Maraviroc, the first in a new class of oral HIV drugs known as CCR5 inhibitors, is one step closer to becoming available with its pending approval by the European Medicines Agency. CCR5 inhibitors bind to receptors on the surface of cells, stopping HIV from latching on and inserting itself into other uninfected cells and preventing infected cells from replicating. Interestingly, evidence for the potential use of this therapy came from a group of people with hemophilia in Italy who did not contract HIV despite using contaminated blood products. It was eventually discovered that each of them carried a rare genetic modification in a receptor used by HIV to bind to human immune system cells.
Maraviroc, developed by Pfizer Inc., is pending final marketing approval in Europe and accelerated review by regulators in Canada and the U.S. Pfizer anticipates U.S. approval by the end of the year.
Clinical trials have shown that when used in combination with an optimized treatment regimen, maraviroc is twice as effective in reducing HIV blood levels as the treatment regimen alone. Although the drug does not eliminate the virus completely, studies have demonstrated that it can reduce HIV in the blood to undetectable levels in patients with long-term infection. In two trials involving more than 1,000 patients, 45% of those who supplemented their existing drug regimen with maraviroc showed nearly imperceptible HIV blood levels. In contrast, of the patients receiving the existing therapy alone, only 23% achieved undetectable HIV levels. Maraviroc also boosted CD4 immune system cell levels—white blood cells that play an important role in immunity and that are targeted by HIV—in patients, another key determinant of effectiveness.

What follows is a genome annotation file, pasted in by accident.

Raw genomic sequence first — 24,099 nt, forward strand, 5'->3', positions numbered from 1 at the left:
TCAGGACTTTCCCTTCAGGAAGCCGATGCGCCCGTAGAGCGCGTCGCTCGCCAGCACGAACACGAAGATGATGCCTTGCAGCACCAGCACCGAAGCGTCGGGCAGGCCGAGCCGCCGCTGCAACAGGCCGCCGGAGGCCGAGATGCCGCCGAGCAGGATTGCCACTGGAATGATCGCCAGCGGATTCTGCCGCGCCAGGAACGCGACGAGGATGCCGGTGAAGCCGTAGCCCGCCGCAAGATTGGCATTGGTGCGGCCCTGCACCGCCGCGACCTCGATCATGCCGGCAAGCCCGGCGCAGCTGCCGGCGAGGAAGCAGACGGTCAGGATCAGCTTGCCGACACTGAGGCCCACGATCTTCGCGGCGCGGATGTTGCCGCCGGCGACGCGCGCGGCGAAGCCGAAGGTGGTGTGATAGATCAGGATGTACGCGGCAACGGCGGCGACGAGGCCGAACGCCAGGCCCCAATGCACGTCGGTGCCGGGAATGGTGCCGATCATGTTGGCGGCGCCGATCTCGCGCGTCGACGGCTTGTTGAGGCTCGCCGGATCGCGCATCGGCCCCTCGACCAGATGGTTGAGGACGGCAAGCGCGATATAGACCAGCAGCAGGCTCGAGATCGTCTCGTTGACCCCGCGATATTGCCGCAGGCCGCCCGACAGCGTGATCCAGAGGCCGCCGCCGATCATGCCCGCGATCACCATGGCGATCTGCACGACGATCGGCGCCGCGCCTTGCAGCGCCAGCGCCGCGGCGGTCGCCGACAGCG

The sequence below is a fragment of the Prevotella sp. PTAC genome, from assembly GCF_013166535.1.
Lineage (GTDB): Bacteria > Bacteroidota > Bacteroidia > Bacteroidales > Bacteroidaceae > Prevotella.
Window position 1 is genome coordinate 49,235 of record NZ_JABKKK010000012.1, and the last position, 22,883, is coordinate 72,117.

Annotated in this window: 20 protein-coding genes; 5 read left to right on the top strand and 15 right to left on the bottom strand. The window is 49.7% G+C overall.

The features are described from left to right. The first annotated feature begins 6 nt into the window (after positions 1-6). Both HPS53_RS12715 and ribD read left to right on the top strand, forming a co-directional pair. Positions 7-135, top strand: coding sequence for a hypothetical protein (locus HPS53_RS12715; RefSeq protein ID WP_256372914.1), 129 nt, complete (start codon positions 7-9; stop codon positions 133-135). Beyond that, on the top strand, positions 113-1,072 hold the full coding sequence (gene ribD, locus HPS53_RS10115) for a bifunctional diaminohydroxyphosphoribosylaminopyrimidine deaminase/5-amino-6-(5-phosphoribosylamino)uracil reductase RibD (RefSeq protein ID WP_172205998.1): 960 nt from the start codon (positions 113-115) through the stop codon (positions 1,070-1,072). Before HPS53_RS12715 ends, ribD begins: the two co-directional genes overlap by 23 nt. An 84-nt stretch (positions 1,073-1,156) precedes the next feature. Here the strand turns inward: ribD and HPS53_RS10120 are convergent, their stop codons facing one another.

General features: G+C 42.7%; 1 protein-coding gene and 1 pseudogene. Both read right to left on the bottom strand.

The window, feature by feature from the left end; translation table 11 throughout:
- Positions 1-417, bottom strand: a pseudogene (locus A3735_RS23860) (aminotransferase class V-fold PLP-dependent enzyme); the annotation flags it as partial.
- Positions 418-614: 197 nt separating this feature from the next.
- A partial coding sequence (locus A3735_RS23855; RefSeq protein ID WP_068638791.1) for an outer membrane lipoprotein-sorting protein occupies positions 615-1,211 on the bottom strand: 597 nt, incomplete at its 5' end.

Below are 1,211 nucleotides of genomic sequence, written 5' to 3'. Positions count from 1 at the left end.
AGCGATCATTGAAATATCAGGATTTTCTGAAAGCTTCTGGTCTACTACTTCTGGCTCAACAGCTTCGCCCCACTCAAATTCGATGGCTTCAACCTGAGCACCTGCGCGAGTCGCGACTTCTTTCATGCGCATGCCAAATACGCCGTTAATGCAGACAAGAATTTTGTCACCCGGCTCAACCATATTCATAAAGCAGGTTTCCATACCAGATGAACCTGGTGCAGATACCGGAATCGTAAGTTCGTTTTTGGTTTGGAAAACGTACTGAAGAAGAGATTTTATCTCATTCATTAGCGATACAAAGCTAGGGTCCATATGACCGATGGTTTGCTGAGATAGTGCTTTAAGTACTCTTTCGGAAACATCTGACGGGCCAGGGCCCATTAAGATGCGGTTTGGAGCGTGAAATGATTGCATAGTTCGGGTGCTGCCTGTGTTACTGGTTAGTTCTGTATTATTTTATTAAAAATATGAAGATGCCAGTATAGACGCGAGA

"The importance of new classes of treatment for HIV cannot be overstated," said Mark Nelson, MA, MBBS, MRCP, with the Chelsea and Westminster Hospital in London, which took part in the maraviroc trials. "Maraviroc is an exciting product as it allows us to build oral treatment regimens for the first time that target HIV both inside and outside the cells that the virus attacks."
Source: The Times (London), July 23, 2007